Today’s youth put a higher priority on human rights and global consciousness than many generations before them. While there are notable exceptions, today’s adolescents and young adults are incensed by racism and discrimination. But many of them still lack the personal awareness that is the foundation for building cultural intelligence. What does it mean to understand and respect my cultural background while also respecting others’ backgrounds? How does my upbringing influence the way I make decisions and view the world? How might my minimization of cultural differences limit me? High school and university are the ideal times to wrestle with the crucial questions of identity and development. Use of the CQ Assessment alongside reflective writing exercises can be useful tools for promoting the self-awareness that is essential for enhancing youth’s CQ.

Phase 2: Meaningful, Immersion Experiences
Most educational institutions prioritize giving students the chance to experience another culture first hand. Whether it’s through study abroad programs or requiring some engagement with communities in nearby neighborhoods, there’s no substitute for experiencing other cultures firsthand. But as I consistently point out, not all immersion experiences are equal. If not done well, they can perpetuate ethnocentrism and erode cultural intelligence. But when designed using the research-based interventions that are proven to enhance cultural intelligence, they offer a transformative opportunity that will go with the young person for the rest of his or her life and career.

Phase 3: Intercultural relationships
Most students don’t need a passport to encounter diversity. Different cultures are as close as the person living in the dorm room next door. Yet university campuses continue to be extremely segregated. Chinese students socialize and study with Chinese students. Christian kids hang out with other Christians. And students from underrepresented cultures (e.g. African Americans in many U.S. business schools) eat together because they don’t feel connected to the majority community. Ironically, students often travel to the other side of the world to learn about different cultures yet come back on campus and default to only spending time with people like themselves. Schools that make an intentional effort to help students utilize the diversity across campus are more likely to simultaneously help their students improve their CQ.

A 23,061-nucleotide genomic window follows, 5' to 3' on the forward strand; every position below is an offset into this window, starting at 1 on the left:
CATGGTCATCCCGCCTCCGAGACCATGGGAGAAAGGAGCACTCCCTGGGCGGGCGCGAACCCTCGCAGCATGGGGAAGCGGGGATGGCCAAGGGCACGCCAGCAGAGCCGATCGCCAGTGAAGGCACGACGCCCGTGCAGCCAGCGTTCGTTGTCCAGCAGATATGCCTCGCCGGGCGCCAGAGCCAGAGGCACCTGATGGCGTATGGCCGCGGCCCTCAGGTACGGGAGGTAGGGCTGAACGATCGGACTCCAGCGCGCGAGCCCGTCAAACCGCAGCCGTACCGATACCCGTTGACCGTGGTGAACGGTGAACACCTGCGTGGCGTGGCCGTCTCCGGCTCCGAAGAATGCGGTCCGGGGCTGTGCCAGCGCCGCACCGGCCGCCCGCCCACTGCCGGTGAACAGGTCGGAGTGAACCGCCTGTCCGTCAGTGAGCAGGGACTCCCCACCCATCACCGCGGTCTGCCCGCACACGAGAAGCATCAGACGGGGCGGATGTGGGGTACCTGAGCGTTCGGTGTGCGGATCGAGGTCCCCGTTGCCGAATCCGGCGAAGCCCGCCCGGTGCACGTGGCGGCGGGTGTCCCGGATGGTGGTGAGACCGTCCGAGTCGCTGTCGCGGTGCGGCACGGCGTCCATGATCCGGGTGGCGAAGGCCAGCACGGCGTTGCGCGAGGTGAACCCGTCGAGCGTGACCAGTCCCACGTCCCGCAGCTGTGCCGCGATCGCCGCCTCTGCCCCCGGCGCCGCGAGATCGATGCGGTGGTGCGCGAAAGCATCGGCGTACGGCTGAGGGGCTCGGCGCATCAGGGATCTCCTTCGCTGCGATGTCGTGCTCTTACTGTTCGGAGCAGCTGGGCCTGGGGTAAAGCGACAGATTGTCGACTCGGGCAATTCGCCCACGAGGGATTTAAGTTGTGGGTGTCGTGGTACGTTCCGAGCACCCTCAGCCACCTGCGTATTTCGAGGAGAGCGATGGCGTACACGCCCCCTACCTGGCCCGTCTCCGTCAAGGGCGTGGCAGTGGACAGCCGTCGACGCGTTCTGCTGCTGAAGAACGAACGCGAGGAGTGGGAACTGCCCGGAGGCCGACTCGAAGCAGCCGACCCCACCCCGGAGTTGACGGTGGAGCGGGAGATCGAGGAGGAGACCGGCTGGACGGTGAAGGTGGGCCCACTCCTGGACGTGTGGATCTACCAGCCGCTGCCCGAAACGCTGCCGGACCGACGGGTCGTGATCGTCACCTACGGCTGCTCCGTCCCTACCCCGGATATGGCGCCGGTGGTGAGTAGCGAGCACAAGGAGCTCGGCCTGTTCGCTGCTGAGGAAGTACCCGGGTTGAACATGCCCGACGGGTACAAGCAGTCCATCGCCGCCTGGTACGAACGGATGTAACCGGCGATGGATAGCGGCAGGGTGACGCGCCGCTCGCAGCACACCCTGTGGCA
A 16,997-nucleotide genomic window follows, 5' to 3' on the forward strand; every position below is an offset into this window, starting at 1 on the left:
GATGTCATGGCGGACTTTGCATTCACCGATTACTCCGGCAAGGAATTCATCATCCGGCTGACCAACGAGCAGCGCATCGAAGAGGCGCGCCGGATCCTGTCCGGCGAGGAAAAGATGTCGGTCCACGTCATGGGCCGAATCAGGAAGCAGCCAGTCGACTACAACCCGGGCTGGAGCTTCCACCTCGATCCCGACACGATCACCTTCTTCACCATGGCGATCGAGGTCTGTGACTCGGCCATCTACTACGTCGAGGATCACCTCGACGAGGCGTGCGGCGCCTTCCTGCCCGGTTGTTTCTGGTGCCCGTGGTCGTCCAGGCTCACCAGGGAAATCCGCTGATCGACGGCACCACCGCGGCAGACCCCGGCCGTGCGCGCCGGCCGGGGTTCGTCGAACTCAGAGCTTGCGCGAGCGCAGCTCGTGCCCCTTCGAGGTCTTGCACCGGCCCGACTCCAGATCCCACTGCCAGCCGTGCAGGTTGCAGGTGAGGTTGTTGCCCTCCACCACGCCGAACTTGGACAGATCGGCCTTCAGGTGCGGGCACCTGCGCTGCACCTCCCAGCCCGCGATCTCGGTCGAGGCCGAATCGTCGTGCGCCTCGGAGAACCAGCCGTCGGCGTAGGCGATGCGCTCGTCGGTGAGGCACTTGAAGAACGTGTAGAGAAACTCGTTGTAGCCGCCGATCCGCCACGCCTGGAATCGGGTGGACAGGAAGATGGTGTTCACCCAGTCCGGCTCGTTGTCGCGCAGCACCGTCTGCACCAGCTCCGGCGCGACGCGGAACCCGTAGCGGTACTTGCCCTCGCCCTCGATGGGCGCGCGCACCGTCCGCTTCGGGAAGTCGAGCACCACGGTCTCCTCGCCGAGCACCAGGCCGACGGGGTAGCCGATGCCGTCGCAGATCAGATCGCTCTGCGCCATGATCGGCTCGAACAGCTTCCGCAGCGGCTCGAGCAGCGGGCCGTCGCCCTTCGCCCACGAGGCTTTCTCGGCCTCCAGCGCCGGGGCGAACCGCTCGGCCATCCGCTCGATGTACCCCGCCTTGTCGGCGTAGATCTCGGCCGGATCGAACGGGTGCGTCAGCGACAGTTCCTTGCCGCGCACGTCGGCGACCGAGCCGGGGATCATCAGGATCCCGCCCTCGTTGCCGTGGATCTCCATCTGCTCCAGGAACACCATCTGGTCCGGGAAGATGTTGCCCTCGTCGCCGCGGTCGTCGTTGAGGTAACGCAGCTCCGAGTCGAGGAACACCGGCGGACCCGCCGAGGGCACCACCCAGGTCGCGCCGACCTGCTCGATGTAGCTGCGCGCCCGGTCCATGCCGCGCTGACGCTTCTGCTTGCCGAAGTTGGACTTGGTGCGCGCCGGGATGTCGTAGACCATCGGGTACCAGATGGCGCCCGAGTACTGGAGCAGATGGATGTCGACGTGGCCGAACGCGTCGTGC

Phase 4: Job Skills
As students become upperclassmen, the emphasis upon cultural intelligence needs to move toward preparing them for the workplace. Many job recruiters tell me they rarely hear students who can articulate how their study abroad experience will make them better at their job. High school guidance counselors and university career service advisors play a pivotal role in helping students develop the language and skills for describing how their journey toward cultural intelligence will influence the ways they teach, lead, manage projects, etc. This phase is where the cultural intelligence model and assessments are ideally suited. As compared to other intercultural inventories that focus on personal preferences and attitudes, the CQ Assessments predict students’ performance in culturally diverse settings.

Better College and Job Prospects
As admission to top universities becomes increasingly competitive, standardized test scores and impressive resumes of community service aren’t enough to get into many schools. A growing number of universities are prioritizing admission of students with “average” test scores who demonstrate self-awareness, curiosity, and people skills—all characteristics that are connected to cultural intelligence.

Executives from Google, Lenovo, McKinsey and several other leading companies consistently ask me, “Where do we find culturally intelligent young people?” They’re on the hunt for talent who have the skills that go beyond technical functions. As the linear and numerical functions become more automated, the most attractive employers are looking for young talent who have the people skills, self-reliance, teamwork, and ability to communicate effectively across a number of contexts and situations—all things that are shaped by one’s CQ. And as companies like Google and universities like Harvard adopt CQ as part of their assessment and development process, students who can describe and demonstrate their CQ have a distinct advantage.

It’s a whole lot easier to instill the values and skills related to cultural intelligence in youth than adults. We’d be delighted to work with you in that process. And best of all, when we improve the CQ of youth, we make the world of today and the world of tomorrow a better place for all of us.